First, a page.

Booster valve glitch derails first crewed launch of Boeing's Starliner spacecraft

Booster valve glitch derails first crewed launch of Boeing’s Starliner spacecraft

An Atlas 5 rocket carrying astronauts for the first time was fueled for blastoff Monday night to boost Boeing’s long-delayed Starliner crew ferry ship into orbit for its first piloted test flight. But trouble with a valve in the rocket’s upper stage forced mission managers to order a scrub just two hours before takeoff.

It was a frustrating disappointment for commander Barry “Butch” Wilmore and co-pilot Sunita Williams, who were in the process of strapping in for launch when the scrub was announced. The moment brought to mind one of Wilmore’s favorite sayings, “You’d rather be on the ground wishing you were in space than in space and wishing you were on the ground.”

NASA said in a blog post early Tuesday that the launch will be delayed until at least Friday “to complete data analysis on a pressure regulation valve on the liquid oxygen tank of the Atlas 54 rocket’s Centaur upper stage and determine whether it is necessary to replace the valve.”

Axiom Space and a purely commercial, two-man, two-woman trip to low-Earth orbit paid for by billionaire pilot and businessman Jared Isaacman. In all, 50 people have flown to orbit aboard Crew Dragons.

It’s been a different story for Boeing’s Starliner.

During an initial unpiloted test flight in December 2019, a software error prevented the ship’s flight computer from loading the correct launch time from its counterpart aboard the Atlas 5.

The Starliner capsule and its service module are attached to the Atlas 5 booster’s thinner Centaur upper stage for launch. The drum-shaped extension at the bottom of the service module is an “aeroskirt” designed to improve aerodynamics during the climb out of the thick lower atmosphere.

United Launch Alliance

As a result, a required orbit insertion burn did not happen on time and because of unrelated communications issues, flight controllers were unable to regain control in time to press ahead with a space station rendezvous.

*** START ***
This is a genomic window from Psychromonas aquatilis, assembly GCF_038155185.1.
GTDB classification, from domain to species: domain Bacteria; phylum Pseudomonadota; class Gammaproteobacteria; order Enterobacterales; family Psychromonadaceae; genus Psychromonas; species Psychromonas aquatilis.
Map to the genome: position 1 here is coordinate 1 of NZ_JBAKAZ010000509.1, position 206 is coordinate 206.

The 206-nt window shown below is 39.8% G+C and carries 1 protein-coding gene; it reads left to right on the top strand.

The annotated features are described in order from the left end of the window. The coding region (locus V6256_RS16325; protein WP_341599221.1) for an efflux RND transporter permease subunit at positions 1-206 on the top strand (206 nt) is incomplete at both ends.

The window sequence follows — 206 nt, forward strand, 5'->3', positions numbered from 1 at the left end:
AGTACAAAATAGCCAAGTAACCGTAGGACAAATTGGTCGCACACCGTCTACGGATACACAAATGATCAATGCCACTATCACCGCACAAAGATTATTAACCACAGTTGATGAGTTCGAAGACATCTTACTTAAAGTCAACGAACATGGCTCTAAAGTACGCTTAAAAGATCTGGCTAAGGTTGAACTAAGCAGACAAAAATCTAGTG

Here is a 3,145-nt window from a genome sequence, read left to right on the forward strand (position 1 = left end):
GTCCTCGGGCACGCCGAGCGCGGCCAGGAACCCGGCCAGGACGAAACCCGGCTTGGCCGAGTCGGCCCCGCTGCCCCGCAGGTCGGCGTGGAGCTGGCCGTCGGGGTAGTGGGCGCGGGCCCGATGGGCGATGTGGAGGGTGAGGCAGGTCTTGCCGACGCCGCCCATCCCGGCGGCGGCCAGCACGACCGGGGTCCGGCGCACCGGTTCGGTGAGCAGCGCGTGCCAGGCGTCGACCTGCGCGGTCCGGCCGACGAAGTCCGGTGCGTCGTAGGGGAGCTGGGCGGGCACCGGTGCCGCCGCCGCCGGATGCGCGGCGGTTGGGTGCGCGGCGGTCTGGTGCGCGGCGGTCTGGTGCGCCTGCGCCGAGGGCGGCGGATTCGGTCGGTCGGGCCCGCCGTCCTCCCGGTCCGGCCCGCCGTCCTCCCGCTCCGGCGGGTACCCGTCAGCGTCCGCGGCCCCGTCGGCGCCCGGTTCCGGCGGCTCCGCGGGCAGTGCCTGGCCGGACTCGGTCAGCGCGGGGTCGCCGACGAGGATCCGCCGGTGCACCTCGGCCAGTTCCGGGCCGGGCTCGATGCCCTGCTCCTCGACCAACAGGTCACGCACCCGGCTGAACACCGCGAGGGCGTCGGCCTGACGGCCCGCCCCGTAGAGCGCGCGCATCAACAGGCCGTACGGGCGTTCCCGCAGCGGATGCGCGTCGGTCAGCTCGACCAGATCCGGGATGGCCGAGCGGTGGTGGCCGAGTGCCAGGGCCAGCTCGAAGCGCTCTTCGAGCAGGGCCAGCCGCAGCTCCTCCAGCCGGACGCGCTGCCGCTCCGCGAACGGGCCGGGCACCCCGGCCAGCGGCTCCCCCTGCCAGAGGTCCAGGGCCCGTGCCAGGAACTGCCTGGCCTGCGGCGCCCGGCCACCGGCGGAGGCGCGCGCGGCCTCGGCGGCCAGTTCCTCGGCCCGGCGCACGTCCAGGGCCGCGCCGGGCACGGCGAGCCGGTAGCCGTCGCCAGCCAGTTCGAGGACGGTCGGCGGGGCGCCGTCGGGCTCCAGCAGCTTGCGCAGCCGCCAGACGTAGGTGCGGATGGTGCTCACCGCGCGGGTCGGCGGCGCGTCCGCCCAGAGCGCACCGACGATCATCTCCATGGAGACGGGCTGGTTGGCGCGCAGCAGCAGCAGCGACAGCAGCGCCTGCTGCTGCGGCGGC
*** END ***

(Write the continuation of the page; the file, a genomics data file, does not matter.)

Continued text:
The software problems were addressed after the Starliner’s landing, along with a variety of other issues that came to light in a post-flight review. Boeing opted to carry out a second test flight, at its own expense, but the company ran into into stuck propulsion system valves in the Starliner’s service module. Engineers were unable to resolve the problem and the capsule was taken off its Atlas 5 and hauled back to its processing facility for troubleshooting.

Engineers eventually traced the problem to moisture, presumably from high humidity and torrential rain after rollout to the pad, that chemically reacted with thruster propellant to form corrosion. The corrosion prevented the valves from opening on command.

To clear the way for launch the following May, the valves in a new service module were replaced and the system was modified to prevent water intrusion on the launch pad. The second Starliner test flight in May 2022 was a success, docking at the space station as planned and returning to Earth with a pinpoint landing.

But in the wake of the flight, engineers discovered fresh problems: trouble with parachute harness connectors and concern about protective tape wrapped around wiring that could catch fire in a short circuit.

Work to correct those issues pushed the first crewed flight from 2023 to 2024. When all was said and done, Boeing spent more than $1 billion of its own money to pay for the additional test flight and corrective actions.